Last Tuesday, my Cornell colleague, coauthor, and former advisor Chris Barrett was on The Daily Show with Jon Stewart discussing food aid. The video segment in which he appeared managed to make a very serious point — the effectiveness of the Food for Peace program is greatly undermined by the shipping lobby — while remaining highly satirical, and you can watch it here:
According to an interview Chris gave to the Cornell Daily Sun, the taping of his part of the segment took about four hours.
For those of you who are not familiar with his work, Chris has worked on just about every aspect of food security, and I’d be hard pressed to pinpoint what he is most famous for. The above video, however, is about his work on food aid, the culmination of which has been his 2005 book with Dan Maxwell, Food Aid After Fifty Years.
For a more popular treatment of the weaknesses of US food aid because of the political economy landscape, I suggest reading Kilman and Thurow’s Enough: Why the World’s Poorest Starve in an Age of Plenty.
I can’t even have a road built without including a nutrition component as part of the project. A nutrition component–as part of a road construction project!
That’s how a former student who works for one of the biggest development organizations in the world expressed his frustrations with development and aid work these days when I had dinner with him in Washington, DC last summer. In my student’s view, “development” had become too many things.
I was initially skeptical of his claim. After all, one of the first things I teach the students in my development seminar is that there are no silver bullets; the causes of underdevelopment are many, and tackling just one problem is unlikely to lift an entire country out of poverty.
But the more I think about it, the more I remember often having had a “That is development?” reaction when reading articles about development in academic journals, specialized magazines, and newspapers. For example, here is a list of things that are considered by many to be part of the process of development: Continue reading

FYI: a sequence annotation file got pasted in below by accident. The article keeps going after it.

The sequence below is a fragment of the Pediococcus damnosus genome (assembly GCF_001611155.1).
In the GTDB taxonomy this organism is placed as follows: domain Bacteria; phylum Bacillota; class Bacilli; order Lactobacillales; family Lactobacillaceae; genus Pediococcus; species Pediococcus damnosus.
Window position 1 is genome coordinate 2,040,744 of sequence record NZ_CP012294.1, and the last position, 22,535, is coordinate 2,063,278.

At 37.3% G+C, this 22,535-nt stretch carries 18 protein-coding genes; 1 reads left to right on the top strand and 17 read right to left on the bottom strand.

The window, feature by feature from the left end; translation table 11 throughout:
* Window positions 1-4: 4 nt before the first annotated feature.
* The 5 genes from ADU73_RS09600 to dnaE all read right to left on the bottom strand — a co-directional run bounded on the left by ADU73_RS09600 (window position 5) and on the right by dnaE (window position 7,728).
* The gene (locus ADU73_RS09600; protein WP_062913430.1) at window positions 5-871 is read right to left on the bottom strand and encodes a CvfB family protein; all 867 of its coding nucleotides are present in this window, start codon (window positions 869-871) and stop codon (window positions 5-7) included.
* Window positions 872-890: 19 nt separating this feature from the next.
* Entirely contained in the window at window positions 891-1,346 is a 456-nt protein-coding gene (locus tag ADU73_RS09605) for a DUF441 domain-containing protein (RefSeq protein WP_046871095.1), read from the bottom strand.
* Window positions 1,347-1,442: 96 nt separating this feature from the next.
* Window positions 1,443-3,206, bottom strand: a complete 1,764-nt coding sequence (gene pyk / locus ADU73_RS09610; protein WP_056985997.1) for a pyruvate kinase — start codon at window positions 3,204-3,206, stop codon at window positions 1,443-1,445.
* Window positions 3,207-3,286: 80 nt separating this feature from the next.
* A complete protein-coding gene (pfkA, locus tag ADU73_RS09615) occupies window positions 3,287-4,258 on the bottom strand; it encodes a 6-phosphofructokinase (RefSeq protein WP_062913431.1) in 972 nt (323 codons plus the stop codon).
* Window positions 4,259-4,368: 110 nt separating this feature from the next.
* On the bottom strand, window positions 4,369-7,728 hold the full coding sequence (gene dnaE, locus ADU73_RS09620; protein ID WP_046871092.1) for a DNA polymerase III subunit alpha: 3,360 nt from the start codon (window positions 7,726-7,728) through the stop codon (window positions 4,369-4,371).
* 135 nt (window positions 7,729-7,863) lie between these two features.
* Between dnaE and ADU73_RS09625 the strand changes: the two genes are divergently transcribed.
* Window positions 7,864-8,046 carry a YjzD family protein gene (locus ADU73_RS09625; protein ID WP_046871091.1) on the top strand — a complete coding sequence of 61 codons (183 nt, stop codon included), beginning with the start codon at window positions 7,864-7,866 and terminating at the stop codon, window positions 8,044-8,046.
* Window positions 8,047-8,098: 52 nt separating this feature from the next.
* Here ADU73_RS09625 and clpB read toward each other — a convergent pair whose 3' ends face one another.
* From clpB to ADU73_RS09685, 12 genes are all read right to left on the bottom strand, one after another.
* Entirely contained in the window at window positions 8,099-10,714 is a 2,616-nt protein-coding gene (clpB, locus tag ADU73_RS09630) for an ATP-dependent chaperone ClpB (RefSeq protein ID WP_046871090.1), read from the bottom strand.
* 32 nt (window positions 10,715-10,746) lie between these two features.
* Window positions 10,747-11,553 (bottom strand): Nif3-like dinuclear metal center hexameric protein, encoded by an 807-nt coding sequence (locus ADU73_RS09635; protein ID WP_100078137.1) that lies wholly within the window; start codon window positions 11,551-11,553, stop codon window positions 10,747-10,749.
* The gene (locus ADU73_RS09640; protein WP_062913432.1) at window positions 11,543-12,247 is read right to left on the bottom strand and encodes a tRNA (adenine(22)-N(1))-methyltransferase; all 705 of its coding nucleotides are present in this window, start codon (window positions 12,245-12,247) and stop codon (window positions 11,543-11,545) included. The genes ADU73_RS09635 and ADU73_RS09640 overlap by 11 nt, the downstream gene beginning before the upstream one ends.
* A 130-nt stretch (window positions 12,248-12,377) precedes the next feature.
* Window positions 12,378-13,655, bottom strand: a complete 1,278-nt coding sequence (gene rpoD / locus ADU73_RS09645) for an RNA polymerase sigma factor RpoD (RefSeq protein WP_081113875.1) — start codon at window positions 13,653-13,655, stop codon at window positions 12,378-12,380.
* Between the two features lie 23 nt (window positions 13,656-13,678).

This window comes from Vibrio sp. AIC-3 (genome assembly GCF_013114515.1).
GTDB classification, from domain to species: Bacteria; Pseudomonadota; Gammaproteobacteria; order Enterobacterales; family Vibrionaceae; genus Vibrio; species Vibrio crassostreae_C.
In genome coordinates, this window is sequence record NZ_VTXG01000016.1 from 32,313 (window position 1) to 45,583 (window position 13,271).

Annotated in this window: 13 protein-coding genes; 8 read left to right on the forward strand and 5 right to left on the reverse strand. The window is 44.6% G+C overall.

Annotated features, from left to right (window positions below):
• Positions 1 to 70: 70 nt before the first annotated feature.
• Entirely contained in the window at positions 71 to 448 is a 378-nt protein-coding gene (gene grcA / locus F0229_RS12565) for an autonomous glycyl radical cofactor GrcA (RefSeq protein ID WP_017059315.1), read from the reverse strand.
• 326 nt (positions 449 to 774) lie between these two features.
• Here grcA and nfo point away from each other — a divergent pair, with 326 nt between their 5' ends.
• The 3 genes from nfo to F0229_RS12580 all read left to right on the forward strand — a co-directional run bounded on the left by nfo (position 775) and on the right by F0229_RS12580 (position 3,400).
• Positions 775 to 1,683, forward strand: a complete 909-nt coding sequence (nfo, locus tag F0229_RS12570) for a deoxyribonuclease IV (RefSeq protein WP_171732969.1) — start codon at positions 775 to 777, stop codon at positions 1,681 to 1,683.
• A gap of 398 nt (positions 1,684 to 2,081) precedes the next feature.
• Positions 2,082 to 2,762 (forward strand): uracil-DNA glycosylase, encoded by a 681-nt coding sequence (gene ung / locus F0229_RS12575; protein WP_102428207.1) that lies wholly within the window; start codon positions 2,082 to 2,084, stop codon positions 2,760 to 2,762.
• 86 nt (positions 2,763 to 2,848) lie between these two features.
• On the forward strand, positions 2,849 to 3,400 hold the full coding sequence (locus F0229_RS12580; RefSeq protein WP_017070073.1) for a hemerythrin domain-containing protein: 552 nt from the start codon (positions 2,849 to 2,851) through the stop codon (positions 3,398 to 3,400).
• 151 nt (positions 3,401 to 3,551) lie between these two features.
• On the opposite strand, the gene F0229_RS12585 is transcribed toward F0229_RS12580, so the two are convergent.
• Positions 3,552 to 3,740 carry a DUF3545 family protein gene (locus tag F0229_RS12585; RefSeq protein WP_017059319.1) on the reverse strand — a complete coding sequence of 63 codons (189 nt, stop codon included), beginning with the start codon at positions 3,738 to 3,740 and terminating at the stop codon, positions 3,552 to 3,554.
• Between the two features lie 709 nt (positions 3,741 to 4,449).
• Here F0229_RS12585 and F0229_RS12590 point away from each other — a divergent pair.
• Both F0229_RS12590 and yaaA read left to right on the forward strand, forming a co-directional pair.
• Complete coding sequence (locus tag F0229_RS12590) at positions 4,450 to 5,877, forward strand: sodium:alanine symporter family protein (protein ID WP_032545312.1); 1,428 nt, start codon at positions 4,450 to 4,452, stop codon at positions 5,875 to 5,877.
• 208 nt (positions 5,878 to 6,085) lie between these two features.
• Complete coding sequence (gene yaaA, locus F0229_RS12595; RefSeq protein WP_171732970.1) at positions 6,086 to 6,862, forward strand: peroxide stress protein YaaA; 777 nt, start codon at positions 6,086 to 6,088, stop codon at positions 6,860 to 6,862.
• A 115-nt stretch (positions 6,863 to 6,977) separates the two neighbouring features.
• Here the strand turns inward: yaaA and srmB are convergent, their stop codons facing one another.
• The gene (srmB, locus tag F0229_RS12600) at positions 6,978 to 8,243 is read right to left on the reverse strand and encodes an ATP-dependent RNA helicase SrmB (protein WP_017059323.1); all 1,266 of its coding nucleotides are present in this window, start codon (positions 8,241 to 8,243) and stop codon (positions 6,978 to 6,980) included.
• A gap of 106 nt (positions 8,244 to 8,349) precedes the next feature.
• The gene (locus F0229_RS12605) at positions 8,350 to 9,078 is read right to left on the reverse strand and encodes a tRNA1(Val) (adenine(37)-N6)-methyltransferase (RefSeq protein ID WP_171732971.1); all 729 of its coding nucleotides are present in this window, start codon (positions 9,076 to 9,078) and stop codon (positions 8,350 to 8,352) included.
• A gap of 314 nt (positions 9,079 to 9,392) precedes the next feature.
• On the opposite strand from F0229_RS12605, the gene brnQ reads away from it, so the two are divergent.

This raises a question: Why are lawmakers so willing to vote for farm subsidies — even lawmakers who usually oppose government spending? …
One theory is that money explains it all. Wealthy agribusinesses are somehow paying off Republicans to vote their way. …
Not everyone’s convinced by this, though. In a recent working paper (pdf), Duke University economist Marc Bellemare and political scientist Nicholas Carnes came up with a better reason for Congress’s ag-subsidy love. Farmers and farm owners have disproportionate political sway in key districts. …
Bellemare tells me that he expected agribusiness lobbying to have the biggest impact on various farm votes before they did the study. But that wasn’t the case. Pressure at the polls turned out to be the key factor.
That’s Brad Plumer on the Washington Post‘s WonkBlog in a post about why Congress supports agriculture. Continue reading
Hot on the heels of Monday’s post, in which I discussed my latest working paper “Why Do Members of Congress Support Agricultural Protection?,” here is the abstract of a very nice new article (a link to an ungated working paper version can be found here) by Kym Anderson, Gordon Rausser, and Jo Swinnen in the latest issue of the Journal of Economic Literature:
The agricultural and food sector is an ideal case for investigating the political economy of public policies. Many of the policy developments in this sector since the 1950s have been sudden and transformational, while others have been gradual but persistent. This article reviews and synthesizes the literature on trends and fluctuations in market distortions and the political-economy explanations that have been advanced. Based on a rich global data set covering a half-century of evidence on commodities, countries, and policy instruments, we identify hypotheses that have been explored in the literature on the extent of market distortions and the conditions under which reform may be feasible.
That’s the title of my latest working paper (here and there), written with my Duke colleague Nick Carnes. Just in time for the latest farm bill debacle, here is the abstract:
It seems paradoxical that developed countries continue subsidizing agriculture even though their agricultural sectors have been declining in relative importance since the middle of the 20th century. What drives support for agricultural protection in developed countries? We answer this question by testing three competing hypotheses about what drives support for agricultural protection in the US: (i) legislator preferences, (ii) electoral incentives, or (iii) lobbying. Using data on the roll call votes of the members of the 106th through the 110th Congresses (1999-2009) and the scores given to each legislator by the Farm Bureau, our findings suggest electoral incentives explain a great deal of the variation in support for agricultural protection, but that legislator preferences and lobbying play a role, too. Moreover, legislator preferences and electoral incentives appear to be substitutes for one another. Why does Congress support agricultural protection? Because many members have electoral incentives to — and because many of those who do not still have other personal or strategic interests at stake. Continue reading